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Article Contact tracing apps are on the way. Will they help us get back to normal?
Friday, May 22nd

We arranged for our client Microshare to be quoted in this timely article.

Microshare, a Philadelphia company that makes sensors to track the location of items such as hospital beds and wheelchairs, has developed Fitbit-style wearable Bluetooth devices. They can be used for workplace proximity tracing even where cellphones aren’t allowed.

“We realized that tracking employees inside a building wasn’t dissimilar to tracking hospital beds,” says Microshare cofounder and CEO Ron Rock.


The devices can log when employees spend time near each other and near sensors mounted throughout facilities. Data is generally anonymized on the company’s cloud-based servers but can be relinked to particular employees if someone reports being diagnosed with the virus. The exact privacy settings are up to employers, Rock says, though he acknowledges that they may be governed by regulation in the future. Microshare plans to deliver millions of these devices to customers by year’s end, starting this quarter.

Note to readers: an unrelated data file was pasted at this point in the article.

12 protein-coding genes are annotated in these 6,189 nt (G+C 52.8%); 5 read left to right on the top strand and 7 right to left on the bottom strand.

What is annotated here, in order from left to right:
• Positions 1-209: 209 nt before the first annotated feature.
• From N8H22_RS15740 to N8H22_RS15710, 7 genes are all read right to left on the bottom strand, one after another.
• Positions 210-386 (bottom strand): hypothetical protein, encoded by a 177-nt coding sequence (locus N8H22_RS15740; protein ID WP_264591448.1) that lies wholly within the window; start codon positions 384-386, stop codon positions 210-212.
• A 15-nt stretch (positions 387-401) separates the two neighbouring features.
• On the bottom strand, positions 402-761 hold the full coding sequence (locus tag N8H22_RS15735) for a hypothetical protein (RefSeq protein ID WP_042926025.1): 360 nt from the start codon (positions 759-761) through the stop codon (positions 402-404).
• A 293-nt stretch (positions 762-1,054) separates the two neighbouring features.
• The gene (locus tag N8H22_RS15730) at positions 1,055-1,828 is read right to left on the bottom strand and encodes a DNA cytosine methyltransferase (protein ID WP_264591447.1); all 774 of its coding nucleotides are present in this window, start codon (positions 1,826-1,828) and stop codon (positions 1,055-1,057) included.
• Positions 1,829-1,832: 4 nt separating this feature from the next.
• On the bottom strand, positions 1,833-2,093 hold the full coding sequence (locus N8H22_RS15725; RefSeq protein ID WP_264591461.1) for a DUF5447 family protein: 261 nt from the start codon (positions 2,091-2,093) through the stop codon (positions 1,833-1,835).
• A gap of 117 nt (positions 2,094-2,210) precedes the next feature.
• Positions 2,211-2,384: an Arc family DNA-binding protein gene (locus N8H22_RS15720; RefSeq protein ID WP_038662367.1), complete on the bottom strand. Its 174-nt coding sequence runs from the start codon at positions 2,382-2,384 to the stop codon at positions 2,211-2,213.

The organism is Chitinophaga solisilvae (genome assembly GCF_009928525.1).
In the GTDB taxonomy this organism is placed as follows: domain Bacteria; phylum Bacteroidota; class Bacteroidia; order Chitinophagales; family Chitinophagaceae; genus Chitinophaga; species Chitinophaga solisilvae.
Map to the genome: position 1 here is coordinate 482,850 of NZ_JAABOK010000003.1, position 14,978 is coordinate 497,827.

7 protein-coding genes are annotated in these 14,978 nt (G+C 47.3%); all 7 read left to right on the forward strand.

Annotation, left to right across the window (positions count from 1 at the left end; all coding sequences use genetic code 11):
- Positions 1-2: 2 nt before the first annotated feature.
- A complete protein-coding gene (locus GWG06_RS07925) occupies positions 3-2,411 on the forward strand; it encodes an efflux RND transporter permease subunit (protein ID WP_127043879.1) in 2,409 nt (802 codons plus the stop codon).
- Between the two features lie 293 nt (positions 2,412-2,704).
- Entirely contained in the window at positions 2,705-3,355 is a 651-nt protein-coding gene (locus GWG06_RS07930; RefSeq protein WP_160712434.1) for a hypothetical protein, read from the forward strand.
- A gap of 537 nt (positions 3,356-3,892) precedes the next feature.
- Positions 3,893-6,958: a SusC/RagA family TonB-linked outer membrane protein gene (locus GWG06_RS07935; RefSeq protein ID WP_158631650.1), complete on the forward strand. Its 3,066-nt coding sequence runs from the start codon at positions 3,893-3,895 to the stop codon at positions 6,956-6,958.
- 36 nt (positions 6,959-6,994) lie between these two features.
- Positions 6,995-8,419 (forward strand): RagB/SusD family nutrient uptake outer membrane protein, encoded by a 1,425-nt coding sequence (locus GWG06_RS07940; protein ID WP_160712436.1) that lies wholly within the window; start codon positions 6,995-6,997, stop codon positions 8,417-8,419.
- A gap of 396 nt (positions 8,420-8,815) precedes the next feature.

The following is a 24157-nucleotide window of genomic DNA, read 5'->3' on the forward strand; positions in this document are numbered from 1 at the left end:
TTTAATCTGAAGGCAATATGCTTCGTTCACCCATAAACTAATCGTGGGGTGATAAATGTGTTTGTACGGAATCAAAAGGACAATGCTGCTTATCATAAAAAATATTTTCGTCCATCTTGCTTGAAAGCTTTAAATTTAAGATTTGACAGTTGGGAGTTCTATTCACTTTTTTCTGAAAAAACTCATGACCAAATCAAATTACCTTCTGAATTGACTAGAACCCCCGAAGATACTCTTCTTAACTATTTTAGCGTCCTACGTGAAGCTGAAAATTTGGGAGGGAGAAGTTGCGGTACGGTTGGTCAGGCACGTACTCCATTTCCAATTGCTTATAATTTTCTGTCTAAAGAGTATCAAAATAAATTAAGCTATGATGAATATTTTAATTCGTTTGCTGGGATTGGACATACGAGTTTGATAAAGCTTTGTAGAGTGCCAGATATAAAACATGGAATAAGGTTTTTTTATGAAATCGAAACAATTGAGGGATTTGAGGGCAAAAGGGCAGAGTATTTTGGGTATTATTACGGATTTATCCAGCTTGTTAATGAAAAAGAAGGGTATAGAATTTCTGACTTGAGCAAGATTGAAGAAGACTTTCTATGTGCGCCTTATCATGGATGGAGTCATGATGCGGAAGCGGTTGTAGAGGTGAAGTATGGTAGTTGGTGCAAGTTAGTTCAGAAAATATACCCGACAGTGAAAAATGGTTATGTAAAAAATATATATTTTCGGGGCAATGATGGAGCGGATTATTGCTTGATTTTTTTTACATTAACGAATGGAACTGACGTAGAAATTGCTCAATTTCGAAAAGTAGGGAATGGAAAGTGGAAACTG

Rock says that there’s no reason people couldn’t have both a standalone device for contact tracing in the workplace and a smartphone app they use elsewhere. But it’s unclear whether users will in fact install smartphone contact apps for personal use if they already have a standalone device they’re using for work.